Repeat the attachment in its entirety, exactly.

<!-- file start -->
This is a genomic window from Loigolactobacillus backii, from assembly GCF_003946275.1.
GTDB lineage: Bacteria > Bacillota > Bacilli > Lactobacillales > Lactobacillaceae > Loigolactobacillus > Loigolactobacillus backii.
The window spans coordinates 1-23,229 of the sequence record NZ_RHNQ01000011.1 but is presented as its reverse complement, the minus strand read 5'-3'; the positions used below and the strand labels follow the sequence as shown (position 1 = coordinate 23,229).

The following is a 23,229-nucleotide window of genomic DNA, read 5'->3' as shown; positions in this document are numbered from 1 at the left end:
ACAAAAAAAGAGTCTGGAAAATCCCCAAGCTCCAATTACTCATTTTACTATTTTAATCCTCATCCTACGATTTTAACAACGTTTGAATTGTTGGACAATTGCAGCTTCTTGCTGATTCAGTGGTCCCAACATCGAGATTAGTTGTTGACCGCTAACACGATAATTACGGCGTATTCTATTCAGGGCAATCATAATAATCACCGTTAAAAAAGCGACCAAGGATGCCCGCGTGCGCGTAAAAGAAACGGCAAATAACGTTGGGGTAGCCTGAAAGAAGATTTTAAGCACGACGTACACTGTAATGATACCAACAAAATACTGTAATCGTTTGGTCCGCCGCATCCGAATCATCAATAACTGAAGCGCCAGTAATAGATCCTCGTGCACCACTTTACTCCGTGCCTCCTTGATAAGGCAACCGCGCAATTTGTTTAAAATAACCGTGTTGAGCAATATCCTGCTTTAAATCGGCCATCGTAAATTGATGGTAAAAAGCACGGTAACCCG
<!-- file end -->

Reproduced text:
This is a genomic window from Loigolactobacillus backii, from assembly GCF_003946275.1.
GTDB lineage: Bacteria > Bacillota > Bacilli > Lactobacillales > Lactobacillaceae > Loigolactobacillus > Loigolactobacillus backii.
The window spans coordinates 1-23,229 of the sequence record NZ_RHNQ01000011.1 but is presented as its reverse complement, the minus strand read 5'-3'; the positions used below and the strand labels follow the sequence as shown (position 1 = coordinate 23,229).

The following is a 23,229-nucleotide window of genomic DNA, read 5'->3' as shown; positions in this document are numbered from 1 at the left end:
ACAAAAAAAGAGTCTGGAAAATCCCCAAGCTCCAATTACTCATTTTACTATTTTAATCCTCATCCTACGATTTTAACAACGTTTGAATTGTTGGACAATTGCAGCTTCTTGCTGATTCAGTGGTCCCAACATCGAGATTAGTTGTTGACCGCTAACACGATAATTACGGCGTATTCTATTCAGGGCAATCATAATAATCACCGTTAAAAAAGCGACCAAGGATGCCCGCGTGCGCGTAAAAGAAACGGCAAATAACGTTGGGGTAGCCTGAAAGAAGATTTTAAGCACGACGTACACTGTAATGATACCAACAAAATACTGTAATCGTTTGGTCCGCCGCATCCGAATCATCAATAACTGAAGCGCCAGTAATAGATCCTCGTGCACCACTTTACTCCGTGCCTCCTTGATAAGGCAACCGCGCAATTTGTTTAAAATAACCGTGTTGAGCAATATCCTGCTTTAAATCGGCCATCGTAAATTGATGGTAAAAAGCACGGTAACCCG